There are tons of medical insurance plans to choose from in Malaysia. It can get pretty overwhelming, confusing and complicated at times because everyone is offering so many different variations of the same things.
This article aims to shed some light on the differences between a standalone and a rider medical insurance — which most of us Malaysians have. If you are not sure of how to look for the right medical insurance, this article may give you an idea.
What Is A Standalone Medical Insurance?
While there are many types of medical insurance, there are three types of cover that can make up a standalone health insurance.
1. Hospital and Surgical cover
This really means charges and fees for hospital related services and supplies such as room and board, surgery, operating theater, ambulance fee and consultations.
2. Critical Illnesses
A critical illness cover can be for someone who could be diagnosed with life-threatening illnesses such as angioplasty, stroke, or cancer. Treatments for such illnesses are usually expensive. Here is a list of critical illnesses that insurance companies in Malaysia offer.
3. Long-Term Care Benefits
This is usually beneficial for someone who has a chronic illness that took away his or her ability to take care of themselves. The benefits are like home care, live-in caregiver, housekeeper, hospice care or a private duty nurse.
How Are They Packaged?
Most insurance companies in Malaysia offer the three individually or combined. Either way, you will receive a medical card which you can use when you’re admitted to the hospital.
It can also be used for clinic visits or a check-up with your doctor in hospitals. When you’re short or out of cash, you can use the medical card without burning a hole in your wallet.
A standalone policy covers benefits such as room and board, unlimited lifetime limits, kidney, cancer treatments, surgical and operational fees. While some insurance companies offer coverage such as nutritional allowance, compassionate care allowance and much more.
Most standalone policies provide a guarantee that your policy will be renewed even though you’ve been diagnosed with an illness before your next renewal date. This is good to have.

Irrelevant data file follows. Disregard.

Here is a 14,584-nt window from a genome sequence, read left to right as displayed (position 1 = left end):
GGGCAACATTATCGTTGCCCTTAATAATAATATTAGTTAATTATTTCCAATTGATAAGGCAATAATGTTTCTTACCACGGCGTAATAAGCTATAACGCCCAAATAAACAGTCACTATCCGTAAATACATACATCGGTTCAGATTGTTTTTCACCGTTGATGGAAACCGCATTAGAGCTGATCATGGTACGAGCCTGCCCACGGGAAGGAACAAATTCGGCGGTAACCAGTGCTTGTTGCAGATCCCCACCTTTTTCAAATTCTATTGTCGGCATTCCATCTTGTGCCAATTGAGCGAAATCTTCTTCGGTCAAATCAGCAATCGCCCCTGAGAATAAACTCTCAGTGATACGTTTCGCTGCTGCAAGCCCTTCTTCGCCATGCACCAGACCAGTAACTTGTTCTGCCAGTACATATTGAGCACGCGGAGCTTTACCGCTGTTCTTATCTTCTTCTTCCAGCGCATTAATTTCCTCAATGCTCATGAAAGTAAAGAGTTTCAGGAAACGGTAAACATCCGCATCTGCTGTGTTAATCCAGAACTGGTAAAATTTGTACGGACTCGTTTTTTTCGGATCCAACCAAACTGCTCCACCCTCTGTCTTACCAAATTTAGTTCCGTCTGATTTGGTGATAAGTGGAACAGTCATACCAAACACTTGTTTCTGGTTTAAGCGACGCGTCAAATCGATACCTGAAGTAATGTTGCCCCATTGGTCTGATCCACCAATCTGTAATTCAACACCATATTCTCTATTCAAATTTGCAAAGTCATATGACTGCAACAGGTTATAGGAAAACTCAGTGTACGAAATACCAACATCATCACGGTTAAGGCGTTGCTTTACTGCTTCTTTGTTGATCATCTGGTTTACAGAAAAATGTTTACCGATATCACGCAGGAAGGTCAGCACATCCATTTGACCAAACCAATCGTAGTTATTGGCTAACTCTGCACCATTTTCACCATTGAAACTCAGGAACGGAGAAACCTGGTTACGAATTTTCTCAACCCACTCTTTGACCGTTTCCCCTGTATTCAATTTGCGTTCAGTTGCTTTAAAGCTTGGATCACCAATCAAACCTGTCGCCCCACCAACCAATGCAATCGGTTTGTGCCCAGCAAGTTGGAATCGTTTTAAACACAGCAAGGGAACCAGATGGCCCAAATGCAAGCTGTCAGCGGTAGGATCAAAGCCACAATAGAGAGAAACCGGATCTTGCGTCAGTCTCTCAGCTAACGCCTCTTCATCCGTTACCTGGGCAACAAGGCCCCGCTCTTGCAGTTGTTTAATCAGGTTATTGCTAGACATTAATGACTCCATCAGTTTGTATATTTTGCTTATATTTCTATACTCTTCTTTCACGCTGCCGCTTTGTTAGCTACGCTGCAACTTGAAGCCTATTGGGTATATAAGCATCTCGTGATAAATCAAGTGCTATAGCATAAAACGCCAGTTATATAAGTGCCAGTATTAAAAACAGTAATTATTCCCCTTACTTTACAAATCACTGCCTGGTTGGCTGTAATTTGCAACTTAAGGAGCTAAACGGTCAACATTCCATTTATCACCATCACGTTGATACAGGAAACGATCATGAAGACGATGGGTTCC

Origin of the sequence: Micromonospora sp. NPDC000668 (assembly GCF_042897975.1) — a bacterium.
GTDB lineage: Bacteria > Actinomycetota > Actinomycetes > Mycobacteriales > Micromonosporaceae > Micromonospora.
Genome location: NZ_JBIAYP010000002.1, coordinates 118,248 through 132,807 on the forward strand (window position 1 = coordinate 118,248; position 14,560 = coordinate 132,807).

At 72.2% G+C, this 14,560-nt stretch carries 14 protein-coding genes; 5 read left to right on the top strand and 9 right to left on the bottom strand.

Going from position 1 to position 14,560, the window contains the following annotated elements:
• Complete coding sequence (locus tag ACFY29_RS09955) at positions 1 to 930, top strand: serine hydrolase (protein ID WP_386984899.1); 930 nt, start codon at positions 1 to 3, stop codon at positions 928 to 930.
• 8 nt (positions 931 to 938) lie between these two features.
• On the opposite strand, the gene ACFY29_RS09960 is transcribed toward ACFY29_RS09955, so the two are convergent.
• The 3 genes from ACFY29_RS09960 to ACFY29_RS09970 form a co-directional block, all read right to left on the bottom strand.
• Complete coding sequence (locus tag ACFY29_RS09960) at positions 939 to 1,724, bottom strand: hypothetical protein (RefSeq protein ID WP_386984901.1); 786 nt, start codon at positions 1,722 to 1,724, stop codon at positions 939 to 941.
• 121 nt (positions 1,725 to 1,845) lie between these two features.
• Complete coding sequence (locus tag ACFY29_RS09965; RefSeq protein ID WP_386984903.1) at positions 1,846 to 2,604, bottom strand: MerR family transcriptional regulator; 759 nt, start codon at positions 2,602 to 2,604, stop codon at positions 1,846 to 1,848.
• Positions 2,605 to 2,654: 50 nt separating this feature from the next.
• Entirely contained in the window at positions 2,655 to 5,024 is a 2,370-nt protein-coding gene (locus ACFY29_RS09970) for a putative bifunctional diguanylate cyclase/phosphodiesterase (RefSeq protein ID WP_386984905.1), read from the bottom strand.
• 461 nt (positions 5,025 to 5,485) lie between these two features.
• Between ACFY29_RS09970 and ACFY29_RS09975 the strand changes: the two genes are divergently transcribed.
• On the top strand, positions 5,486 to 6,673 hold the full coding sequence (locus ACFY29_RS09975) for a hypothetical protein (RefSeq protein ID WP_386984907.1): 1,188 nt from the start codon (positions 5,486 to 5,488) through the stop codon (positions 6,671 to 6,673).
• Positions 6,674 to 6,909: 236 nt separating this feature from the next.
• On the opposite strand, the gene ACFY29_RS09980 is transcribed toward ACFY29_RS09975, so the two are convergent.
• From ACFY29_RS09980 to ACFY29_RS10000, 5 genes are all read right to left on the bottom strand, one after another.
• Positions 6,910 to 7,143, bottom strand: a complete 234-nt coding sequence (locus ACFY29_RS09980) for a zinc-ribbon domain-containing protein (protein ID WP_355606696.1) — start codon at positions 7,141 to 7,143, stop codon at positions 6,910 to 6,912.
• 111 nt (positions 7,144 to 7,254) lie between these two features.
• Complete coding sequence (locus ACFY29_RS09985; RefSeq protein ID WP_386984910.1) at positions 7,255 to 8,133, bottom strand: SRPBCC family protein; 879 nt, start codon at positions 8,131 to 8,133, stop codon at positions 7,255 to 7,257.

Here’s the reason why. Say if you were diagnosed with diabetes this year, and your policy is not a guaranteed renewal policy, the company has every right to reject your renewal.
Now, you’re left with zero coverage for next year. Adding to that, other insurance companies won’t accept your application either, because now you have diabetes and it’s a risk they are usually not willing to take.
If you are not sure, read your policy’s fine print or speak to your agent. Your agent can help you interpret the terms and condition. If you don’t have an agent, use iBanding to find and connect with an agent to help you.
Premiums In A Standalone Policy
Here’s the tricky bit. Even though your policy may be guaranteed for renewal the following year, it doesn’t mean your premium is guaranteed or fixed. Your premium could change the following year.
If you’re wondering why there are two factors that can affect a premium increase — age and medical inflation rate.
Insurance companies usually provide a schedule showing different amounts according to age group. So the older you are, the higher your annual premium gets.
According to Aon’s 2016 Global Medical Trend Rates Report, Asia’s average medical inflation is at 9.4%. And Malaysia’s medical inflation rate is at 14%. Typically, insurance companies revise premiums every 2 to 3 years.
What Is A Rider In Life Insurance?
Ideally, a life insurance is for someone who’s looking to help their family members financially when they’re no longer around in the future.
It’s never nice to think of the worse, but it’s always good to check it off your list and live a peaceful fulfilling life without worrying what’s going to happen to your family.
An example of a life insurance is the investment-linked policy. Generally, when you purchase the investment-linked policy, insurance companies will offer a rider
Think of the rider as the meal add-on to your plane ticket purchase. In that sense, you can’t really purchase the meal unless if you fly with the airline that you bought the air ticket from.
A rider can be a critical illness cover where on top of your investment-linked policy, it provides additional coverage when you’re diagnosed with life-threatening illnesses such as encephalitis, stroke, angioplasty or cancer.
When you have investment-linked plus critical illness as a rider, premiums will be channeled in two portions, one being the premium paid to your investment fund and the other to pay for your critical illness policy.
Comparing Medical Insurance Rider and Standalone In Malaysia
Typically, when you compare a rider and a standalone premium, you might find that a rider is cheaper than a standalone. But it’s only cheaper because it’s packaged together with life insurance.
With a standalone policy, its benefits are far more comprehensive compared to a rider — even though a standalone premium can seem higher, the coverage you get could be worth your money.
Then again, it’s always wise to ask yourself what you truly need. Some people are fine just opting for a standalone because they only need medical cover.
But if you’re leaning towards getting coverage to secure your family’s future and need a medical cover for yourself at the same time, a life insurance plus a rider, could be ideal.
Share this Image On Your Site
Are you finding it hard to decide between a standalone health insurance and a life insurance that includes a rider? Share with us your experiences.